In a city with so many names, I was excited to delve right in! On our first full day, we stepped out onto the streets of the French Quarter to see some of the beautiful Easter decorations still hanging around. Although the area is called the French Quarter from its origins, most of the architecture and housing that is so beautifully seen today was built during under Spanish influence and rule.
With such a beautiful morning, we decided to walk our way down from Royal Street to Canal and catch a trolley. It was bright, early and refreshing morning walk along the boutiques of Royal Street that woke me up and got me ready for the day! (Edit: I realize I say “we” a lot, and I promise it’s not a “royal-we”–I really don’t think that highly of myself. 🙂 I’m actually traveling with my mother a la Gilmore Girl style!)
Hopping onto the St. Charles trolley from Canal and Carondelet, we headed toward the Garden District. The trolleys are such a wonderful and adorable way of getting around and it reminded me a bit of the Stan Francisco cable cars. However, as all San Franciscans know, you avoid cable cars like a disease because of the number of tourists and the fact that cable cars only hit the touristy parts of the town. But the New Orleans trolley went the whole way to Garden District, where we stepped off at St. Charles and Jackson. We had a tour but scheduled it an hour later because we wanted to look around and enjoy the scenery.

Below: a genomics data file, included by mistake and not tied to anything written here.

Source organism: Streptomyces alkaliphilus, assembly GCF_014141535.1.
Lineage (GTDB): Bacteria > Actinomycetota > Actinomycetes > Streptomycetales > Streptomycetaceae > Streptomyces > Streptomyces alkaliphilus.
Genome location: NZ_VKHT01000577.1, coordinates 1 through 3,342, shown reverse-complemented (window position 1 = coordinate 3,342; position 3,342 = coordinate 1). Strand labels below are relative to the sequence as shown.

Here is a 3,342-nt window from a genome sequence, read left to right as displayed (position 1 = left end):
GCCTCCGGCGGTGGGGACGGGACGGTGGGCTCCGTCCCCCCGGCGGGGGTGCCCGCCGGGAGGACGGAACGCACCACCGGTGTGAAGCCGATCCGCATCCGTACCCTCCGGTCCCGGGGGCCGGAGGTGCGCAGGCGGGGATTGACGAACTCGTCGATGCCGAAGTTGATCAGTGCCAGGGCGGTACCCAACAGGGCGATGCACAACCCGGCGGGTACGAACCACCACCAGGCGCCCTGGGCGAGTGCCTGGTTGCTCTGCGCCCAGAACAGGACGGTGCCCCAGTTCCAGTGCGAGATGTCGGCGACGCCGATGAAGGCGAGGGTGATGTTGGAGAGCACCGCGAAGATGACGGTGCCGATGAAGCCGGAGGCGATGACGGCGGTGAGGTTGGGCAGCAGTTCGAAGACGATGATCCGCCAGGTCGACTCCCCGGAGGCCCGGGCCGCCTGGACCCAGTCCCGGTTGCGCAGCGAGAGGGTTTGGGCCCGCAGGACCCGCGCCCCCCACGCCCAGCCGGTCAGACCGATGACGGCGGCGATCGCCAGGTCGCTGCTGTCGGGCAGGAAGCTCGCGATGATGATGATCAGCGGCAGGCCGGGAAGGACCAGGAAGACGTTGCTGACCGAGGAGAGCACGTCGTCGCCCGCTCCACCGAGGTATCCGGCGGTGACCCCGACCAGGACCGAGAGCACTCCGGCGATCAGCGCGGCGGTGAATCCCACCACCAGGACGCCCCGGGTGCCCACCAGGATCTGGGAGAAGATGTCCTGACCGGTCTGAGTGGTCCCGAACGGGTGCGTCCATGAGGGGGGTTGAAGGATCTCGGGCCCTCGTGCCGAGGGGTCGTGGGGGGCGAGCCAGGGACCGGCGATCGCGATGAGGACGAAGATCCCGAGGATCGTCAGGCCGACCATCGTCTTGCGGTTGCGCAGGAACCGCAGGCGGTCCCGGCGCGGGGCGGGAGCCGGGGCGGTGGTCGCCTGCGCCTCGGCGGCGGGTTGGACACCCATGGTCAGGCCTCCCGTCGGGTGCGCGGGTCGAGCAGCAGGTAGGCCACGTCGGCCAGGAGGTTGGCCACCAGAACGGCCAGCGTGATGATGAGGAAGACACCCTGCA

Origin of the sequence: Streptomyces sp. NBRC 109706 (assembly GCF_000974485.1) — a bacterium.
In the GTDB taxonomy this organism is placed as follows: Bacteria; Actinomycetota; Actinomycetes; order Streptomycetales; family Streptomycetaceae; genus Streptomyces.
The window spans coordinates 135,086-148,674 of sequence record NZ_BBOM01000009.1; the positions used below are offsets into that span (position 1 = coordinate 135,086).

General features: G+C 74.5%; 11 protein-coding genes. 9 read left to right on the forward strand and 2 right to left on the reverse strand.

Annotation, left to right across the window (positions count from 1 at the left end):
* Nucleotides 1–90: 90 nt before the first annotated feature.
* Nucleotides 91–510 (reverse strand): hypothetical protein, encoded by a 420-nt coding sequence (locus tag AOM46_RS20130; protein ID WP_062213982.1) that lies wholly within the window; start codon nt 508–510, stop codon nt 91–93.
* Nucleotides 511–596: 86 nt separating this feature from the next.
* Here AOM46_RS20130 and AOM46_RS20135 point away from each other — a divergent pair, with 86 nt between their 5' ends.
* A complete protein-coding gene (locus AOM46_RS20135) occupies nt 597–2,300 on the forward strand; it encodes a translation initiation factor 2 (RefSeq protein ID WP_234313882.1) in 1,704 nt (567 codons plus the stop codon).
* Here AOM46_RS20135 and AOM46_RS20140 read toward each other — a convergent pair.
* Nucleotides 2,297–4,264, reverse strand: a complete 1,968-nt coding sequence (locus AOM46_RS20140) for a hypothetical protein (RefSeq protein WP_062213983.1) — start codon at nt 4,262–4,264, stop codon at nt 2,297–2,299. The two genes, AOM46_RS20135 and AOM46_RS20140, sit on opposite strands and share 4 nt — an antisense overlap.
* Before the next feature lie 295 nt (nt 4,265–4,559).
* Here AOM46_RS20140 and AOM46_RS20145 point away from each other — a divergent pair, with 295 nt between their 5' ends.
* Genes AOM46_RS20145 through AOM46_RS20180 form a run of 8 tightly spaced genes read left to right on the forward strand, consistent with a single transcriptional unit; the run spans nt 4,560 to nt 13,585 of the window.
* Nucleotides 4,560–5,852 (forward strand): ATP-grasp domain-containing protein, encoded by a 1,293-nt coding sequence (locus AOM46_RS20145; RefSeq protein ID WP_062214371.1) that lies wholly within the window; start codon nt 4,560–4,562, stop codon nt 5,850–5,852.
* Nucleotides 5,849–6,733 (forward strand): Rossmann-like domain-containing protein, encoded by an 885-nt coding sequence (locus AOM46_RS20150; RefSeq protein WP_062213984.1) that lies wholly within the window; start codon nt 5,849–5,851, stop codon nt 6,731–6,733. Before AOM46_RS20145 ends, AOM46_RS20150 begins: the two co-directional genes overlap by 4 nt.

The houses here are so beautiful and have so much character to them. We didn’t want to bother people living in the houses, so we tried to make it quick and quiet. As an avid reader, I was so excited to stop by the Anne Rice House on First Street to take a quick picture. Also known as the Brevard House or Rosegate for its cast-iron fence, it has an interesting history as the inspiration for Rice’s Mayfield Manor in her novel, The Witching Hour. It was built in 1857 for Albert Hamilton Brevard. We even picked up a nifty bag and a signed copy of Beauty’s Kingdom by Anne Rice from the Garden District Book Shop at the Rink. The Rink, which was once the location of the South’s first-ever roller-skating rink (hence the name), houses a collection of adorable shops and boutiques!
We also stopped by the gorgeous Buckner Mansion, which was seen as the setting of Miss Robichaux’s Academy for Exceptional Young Ladies on season three of American Horror Story: Coven. According to one of the locals, mansion was built in 1856 and houses three ballrooms!
When planning our trip, I tried to make a decision between which cemetery to tour. Ultimately, I picked Lafayette Cemetery No. 1 for 1) the shade of the trees that people mentioned does make it easier in the heat of Louisiana, 2) it was easier on our route and 3) The Originals were here! So eventually we made our way to Lafayette Cemetery No. 1 for our tour with Save Our Cemeteries. What a surprise when we learned that our tour guide, Val, was actually from the Bay Area where we were from! Decked out in college merchandise, he was even an alum of the same college my parents attended as well! Having in lived in New Orleans’ Garden District for years now, he and his wife gave tours for SOC, a great organization that puts part of their funds toward trying to preserve these beautiful resting places. The cemetery was amazing! It might be a bit morbid and dark, but it has so much great history and we learned so much about the funeral practices, the emblems above the tombs and some of the inspiration for Rice’s Prince Lestat’s hideaway!
After our tour, we considered taking the walk down Magazine Street with the boutiques and shops, but we weren’t really up for shopping and wanted to see more! So we hopped back onto the trolley and headed to the Warehouse District!